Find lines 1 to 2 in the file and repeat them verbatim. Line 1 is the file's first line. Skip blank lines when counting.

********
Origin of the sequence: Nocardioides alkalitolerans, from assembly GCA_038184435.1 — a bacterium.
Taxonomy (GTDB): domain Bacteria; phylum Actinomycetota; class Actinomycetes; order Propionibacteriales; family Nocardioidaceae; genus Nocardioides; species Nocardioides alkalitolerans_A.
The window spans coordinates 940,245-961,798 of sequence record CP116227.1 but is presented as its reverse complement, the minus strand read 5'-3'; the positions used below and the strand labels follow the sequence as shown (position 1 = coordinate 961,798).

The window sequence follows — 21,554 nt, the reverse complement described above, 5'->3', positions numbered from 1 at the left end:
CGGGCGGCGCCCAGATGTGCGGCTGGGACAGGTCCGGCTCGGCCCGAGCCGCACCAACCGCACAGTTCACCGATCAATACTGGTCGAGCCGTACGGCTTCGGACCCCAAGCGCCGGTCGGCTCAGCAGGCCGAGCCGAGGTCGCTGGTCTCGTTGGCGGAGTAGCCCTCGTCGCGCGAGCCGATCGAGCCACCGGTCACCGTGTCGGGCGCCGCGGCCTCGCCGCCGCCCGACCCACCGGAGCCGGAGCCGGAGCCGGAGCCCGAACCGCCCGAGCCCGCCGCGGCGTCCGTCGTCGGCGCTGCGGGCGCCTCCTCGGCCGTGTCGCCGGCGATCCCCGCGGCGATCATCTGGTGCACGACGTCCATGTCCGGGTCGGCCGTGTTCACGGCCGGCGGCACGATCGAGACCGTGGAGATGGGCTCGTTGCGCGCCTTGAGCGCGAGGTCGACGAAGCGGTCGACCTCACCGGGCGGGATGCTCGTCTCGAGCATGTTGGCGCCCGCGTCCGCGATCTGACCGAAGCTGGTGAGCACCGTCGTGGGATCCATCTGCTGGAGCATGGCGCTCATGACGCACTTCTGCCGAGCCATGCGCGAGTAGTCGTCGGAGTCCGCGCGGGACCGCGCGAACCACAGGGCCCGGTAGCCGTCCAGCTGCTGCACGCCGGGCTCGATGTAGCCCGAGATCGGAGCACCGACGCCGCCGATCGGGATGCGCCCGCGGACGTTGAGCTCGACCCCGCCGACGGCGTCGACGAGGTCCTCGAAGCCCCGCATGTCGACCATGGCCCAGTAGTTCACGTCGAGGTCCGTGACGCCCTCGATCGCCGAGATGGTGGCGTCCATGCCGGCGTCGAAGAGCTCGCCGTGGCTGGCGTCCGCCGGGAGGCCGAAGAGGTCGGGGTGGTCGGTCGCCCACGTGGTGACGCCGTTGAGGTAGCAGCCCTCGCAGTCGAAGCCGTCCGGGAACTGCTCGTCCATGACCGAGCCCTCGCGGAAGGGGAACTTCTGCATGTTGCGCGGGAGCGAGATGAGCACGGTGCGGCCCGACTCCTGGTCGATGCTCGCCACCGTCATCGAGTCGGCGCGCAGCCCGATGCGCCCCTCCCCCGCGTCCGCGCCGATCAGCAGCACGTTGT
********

Origin of the sequence: Nocardioides alkalitolerans, from assembly GCA_038184435.1 — a bacterium.
Taxonomy (GTDB): domain Bacteria; phylum Actinomycetota; class Actinomycetes; order Propionibacteriales; family Nocardioidaceae; genus Nocardioides; species Nocardioides alkalitolerans_A.